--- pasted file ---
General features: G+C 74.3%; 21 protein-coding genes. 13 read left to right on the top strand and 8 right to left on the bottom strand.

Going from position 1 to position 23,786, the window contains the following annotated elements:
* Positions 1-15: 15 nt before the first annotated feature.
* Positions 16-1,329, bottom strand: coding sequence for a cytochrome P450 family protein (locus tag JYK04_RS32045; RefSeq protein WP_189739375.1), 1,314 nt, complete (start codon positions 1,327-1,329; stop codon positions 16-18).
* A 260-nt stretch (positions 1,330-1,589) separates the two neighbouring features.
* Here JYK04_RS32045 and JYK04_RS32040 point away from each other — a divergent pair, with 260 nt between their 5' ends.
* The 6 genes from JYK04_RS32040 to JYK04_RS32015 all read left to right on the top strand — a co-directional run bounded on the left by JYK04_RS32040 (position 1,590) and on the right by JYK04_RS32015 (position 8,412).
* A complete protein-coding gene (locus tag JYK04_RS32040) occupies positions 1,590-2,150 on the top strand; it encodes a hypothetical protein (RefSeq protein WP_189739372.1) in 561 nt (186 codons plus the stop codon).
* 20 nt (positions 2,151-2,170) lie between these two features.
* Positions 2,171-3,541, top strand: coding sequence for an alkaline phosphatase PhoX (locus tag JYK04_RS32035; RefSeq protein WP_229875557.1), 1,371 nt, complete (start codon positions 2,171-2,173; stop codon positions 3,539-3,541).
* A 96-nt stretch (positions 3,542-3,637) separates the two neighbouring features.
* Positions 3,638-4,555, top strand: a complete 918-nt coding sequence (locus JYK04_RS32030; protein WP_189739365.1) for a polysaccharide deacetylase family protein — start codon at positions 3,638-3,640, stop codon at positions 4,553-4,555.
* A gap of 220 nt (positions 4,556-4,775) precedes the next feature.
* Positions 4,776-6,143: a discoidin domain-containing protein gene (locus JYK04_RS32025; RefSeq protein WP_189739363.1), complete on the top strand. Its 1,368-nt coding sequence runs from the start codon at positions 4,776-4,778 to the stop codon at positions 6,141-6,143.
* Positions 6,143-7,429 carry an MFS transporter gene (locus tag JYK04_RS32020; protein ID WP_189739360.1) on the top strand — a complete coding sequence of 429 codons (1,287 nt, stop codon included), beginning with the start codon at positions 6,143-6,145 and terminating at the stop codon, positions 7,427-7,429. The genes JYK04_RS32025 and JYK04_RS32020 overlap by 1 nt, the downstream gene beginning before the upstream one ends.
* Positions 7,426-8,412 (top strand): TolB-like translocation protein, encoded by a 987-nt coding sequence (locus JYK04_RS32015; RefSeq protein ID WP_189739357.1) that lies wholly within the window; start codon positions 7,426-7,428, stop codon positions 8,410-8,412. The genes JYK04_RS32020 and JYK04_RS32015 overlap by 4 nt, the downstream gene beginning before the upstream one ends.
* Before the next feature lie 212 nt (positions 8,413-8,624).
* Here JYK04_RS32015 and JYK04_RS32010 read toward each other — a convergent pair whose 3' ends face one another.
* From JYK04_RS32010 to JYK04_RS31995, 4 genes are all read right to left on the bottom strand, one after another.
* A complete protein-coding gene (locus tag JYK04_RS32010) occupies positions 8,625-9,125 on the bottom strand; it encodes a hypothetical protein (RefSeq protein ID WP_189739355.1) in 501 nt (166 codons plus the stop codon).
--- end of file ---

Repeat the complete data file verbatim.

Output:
General features: G+C 74.3%; 21 protein-coding genes. 13 read left to right on the top strand and 8 right to left on the bottom strand.

Going from position 1 to position 23,786, the window contains the following annotated elements:
* Positions 1-15: 15 nt before the first annotated feature.
* Positions 16-1,329, bottom strand: coding sequence for a cytochrome P450 family protein (locus tag JYK04_RS32045; RefSeq protein WP_189739375.1), 1,314 nt, complete (start codon positions 1,327-1,329; stop codon positions 16-18).
* A 260-nt stretch (positions 1,330-1,589) separates the two neighbouring features.
* Here JYK04_RS32045 and JYK04_RS32040 point away from each other — a divergent pair, with 260 nt between their 5' ends.
* The 6 genes from JYK04_RS32040 to JYK04_RS32015 all read left to right on the top strand — a co-directional run bounded on the left by JYK04_RS32040 (position 1,590) and on the right by JYK04_RS32015 (position 8,412).
* A complete protein-coding gene (locus tag JYK04_RS32040) occupies positions 1,590-2,150 on the top strand; it encodes a hypothetical protein (RefSeq protein WP_189739372.1) in 561 nt (186 codons plus the stop codon).
* 20 nt (positions 2,151-2,170) lie between these two features.
* Positions 2,171-3,541, top strand: coding sequence for an alkaline phosphatase PhoX (locus tag JYK04_RS32035; RefSeq protein WP_229875557.1), 1,371 nt, complete (start codon positions 2,171-2,173; stop codon positions 3,539-3,541).
* A 96-nt stretch (positions 3,542-3,637) separates the two neighbouring features.
* Positions 3,638-4,555, top strand: a complete 918-nt coding sequence (locus JYK04_RS32030; protein WP_189739365.1) for a polysaccharide deacetylase family protein — start codon at positions 3,638-3,640, stop codon at positions 4,553-4,555.
* A gap of 220 nt (positions 4,556-4,775) precedes the next feature.
* Positions 4,776-6,143: a discoidin domain-containing protein gene (locus JYK04_RS32025; RefSeq protein WP_189739363.1), complete on the top strand. Its 1,368-nt coding sequence runs from the start codon at positions 4,776-4,778 to the stop codon at positions 6,141-6,143.
* Positions 6,143-7,429 carry an MFS transporter gene (locus tag JYK04_RS32020; protein ID WP_189739360.1) on the top strand — a complete coding sequence of 429 codons (1,287 nt, stop codon included), beginning with the start codon at positions 6,143-6,145 and terminating at the stop codon, positions 7,427-7,429. The genes JYK04_RS32025 and JYK04_RS32020 overlap by 1 nt, the downstream gene beginning before the upstream one ends.
* Positions 7,426-8,412 (top strand): TolB-like translocation protein, encoded by a 987-nt coding sequence (locus JYK04_RS32015; RefSeq protein ID WP_189739357.1) that lies wholly within the window; start codon positions 7,426-7,428, stop codon positions 8,410-8,412. The genes JYK04_RS32020 and JYK04_RS32015 overlap by 4 nt, the downstream gene beginning before the upstream one ends.
* Before the next feature lie 212 nt (positions 8,413-8,624).
* Here JYK04_RS32015 and JYK04_RS32010 read toward each other — a convergent pair whose 3' ends face one another.
* From JYK04_RS32010 to JYK04_RS31995, 4 genes are all read right to left on the bottom strand, one after another.
* A complete protein-coding gene (locus tag JYK04_RS32010) occupies positions 8,625-9,125 on the bottom strand; it encodes a hypothetical protein (RefSeq protein ID WP_189739355.1) in 501 nt (166 codons plus the stop codon).